Allegations of fraud, bribery or corruption can damage or destroy a company’s reputation even when there is no basis to the allegations. Once the allegations are made the Director of the Serious Fraud Office (“SFO”) need only believe that there are “reasonable grounds” to suspect that an offence which involves serious or complex fraud has been committed in  order to open an investigation (section 1(3) of the Criminal Justice Act 1987), with the added adverse attention and publicity that brings.

The SFO has identified the mining industry as the corporate sector with the highest rate of foreign bribery1 with 41% of these bribery cases concluded since 1999 involving knowledge by corporate management, including the CEO. As the SFO’s Joint Head of Bribery and Corruption put it in a recent speech: “we’re talking about companies like yours, and people like you.”2

It is important to remember that the SFO is both investigator and prosecutor – ultimately it is judged by how many successful prosecutions it can secure. In this context, when faced with an SFO investigation, what stance does the SFO adopt and how should the company react? The situation is changing.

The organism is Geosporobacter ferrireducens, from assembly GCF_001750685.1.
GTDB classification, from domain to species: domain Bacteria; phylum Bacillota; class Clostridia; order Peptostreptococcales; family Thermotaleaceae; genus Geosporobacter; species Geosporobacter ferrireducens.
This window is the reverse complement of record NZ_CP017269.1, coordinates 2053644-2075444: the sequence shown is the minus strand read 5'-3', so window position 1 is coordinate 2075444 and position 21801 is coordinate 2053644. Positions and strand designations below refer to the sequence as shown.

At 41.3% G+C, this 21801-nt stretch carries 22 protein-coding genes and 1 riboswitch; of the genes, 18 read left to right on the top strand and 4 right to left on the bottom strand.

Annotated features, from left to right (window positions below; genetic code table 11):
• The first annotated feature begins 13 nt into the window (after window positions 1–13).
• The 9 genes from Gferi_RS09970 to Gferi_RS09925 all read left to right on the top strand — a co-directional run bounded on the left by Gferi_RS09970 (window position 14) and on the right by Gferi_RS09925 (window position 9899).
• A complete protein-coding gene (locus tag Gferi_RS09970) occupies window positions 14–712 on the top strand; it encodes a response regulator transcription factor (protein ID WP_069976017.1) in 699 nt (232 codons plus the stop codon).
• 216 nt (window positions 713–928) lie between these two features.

The SFO’s point of view – “leave it to us”

When allegations are first raised,the first response of many directors will be that they want to understand all the allegations and the events giving rise to them. This has traditionally been achieved by way of an investigation performed for the company by an external law firm.

Recently however senior members of the SFO, including the Director David Green QC, have publicly and repeatedly warned against a company instructing external lawyers to investigate allegations made against the company or its employees. The SFO does not view these investigations and reports the law firms produce detailing their findings as being sufficiently “independent”. It argues that there is an “inherent conflict”3 in a law firm being instructed by the board of directors to investigate the alleged actions of the company’s employees. The SFO also has concerns that the company and the law firm will make inappropriate claims of legal privilege which may have the effect of hindering the SFO in its investigation or subsequent prosecution. Finally, the SFO believes that “the crime scene can be churned up”4 by a law firm’s investigation.